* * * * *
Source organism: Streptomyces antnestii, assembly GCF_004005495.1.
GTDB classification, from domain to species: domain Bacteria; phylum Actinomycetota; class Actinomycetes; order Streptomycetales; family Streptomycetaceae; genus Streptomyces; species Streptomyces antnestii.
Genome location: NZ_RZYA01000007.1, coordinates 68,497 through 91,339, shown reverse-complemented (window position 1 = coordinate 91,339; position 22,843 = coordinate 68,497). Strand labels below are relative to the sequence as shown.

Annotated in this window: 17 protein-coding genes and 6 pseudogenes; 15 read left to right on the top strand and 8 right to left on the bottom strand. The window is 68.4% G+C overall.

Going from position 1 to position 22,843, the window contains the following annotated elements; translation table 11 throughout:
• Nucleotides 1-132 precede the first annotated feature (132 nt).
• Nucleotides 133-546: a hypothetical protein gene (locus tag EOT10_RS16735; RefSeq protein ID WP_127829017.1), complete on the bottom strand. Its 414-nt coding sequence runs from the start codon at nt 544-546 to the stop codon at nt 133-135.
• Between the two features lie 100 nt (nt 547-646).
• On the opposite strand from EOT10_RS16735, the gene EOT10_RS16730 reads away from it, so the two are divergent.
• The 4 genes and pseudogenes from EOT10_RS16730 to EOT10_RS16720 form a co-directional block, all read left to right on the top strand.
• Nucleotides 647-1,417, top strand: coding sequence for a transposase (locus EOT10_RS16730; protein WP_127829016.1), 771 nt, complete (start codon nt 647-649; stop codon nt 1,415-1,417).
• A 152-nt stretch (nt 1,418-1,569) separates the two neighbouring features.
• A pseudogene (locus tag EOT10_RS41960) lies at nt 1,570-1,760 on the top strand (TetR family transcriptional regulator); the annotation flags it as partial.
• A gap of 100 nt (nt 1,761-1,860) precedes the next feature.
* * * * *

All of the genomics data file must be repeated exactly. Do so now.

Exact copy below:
Source organism: Streptomyces antnestii, assembly GCF_004005495.1.
GTDB classification, from domain to species: domain Bacteria; phylum Actinomycetota; class Actinomycetes; order Streptomycetales; family Streptomycetaceae; genus Streptomyces; species Streptomyces antnestii.
Genome location: NZ_RZYA01000007.1, coordinates 68,497 through 91,339, shown reverse-complemented (window position 1 = coordinate 91,339; position 22,843 = coordinate 68,497). Strand labels below are relative to the sequence as shown.

Annotated in this window: 17 protein-coding genes and 6 pseudogenes; 15 read left to right on the top strand and 8 right to left on the bottom strand. The window is 68.4% G+C overall.

Going from position 1 to position 22,843, the window contains the following annotated elements; translation table 11 throughout:
• Nucleotides 1-132 precede the first annotated feature (132 nt).
• Nucleotides 133-546: a hypothetical protein gene (locus tag EOT10_RS16735; RefSeq protein ID WP_127829017.1), complete on the bottom strand. Its 414-nt coding sequence runs from the start codon at nt 544-546 to the stop codon at nt 133-135.
• Between the two features lie 100 nt (nt 547-646).
• On the opposite strand from EOT10_RS16735, the gene EOT10_RS16730 reads away from it, so the two are divergent.
• The 4 genes and pseudogenes from EOT10_RS16730 to EOT10_RS16720 form a co-directional block, all read left to right on the top strand.
• Nucleotides 647-1,417, top strand: coding sequence for a transposase (locus EOT10_RS16730; protein WP_127829016.1), 771 nt, complete (start codon nt 647-649; stop codon nt 1,415-1,417).
• A 152-nt stretch (nt 1,418-1,569) separates the two neighbouring features.
• A pseudogene (locus tag EOT10_RS41960) lies at nt 1,570-1,760 on the top strand (TetR family transcriptional regulator); the annotation flags it as partial.
• A gap of 100 nt (nt 1,761-1,860) precedes the next feature.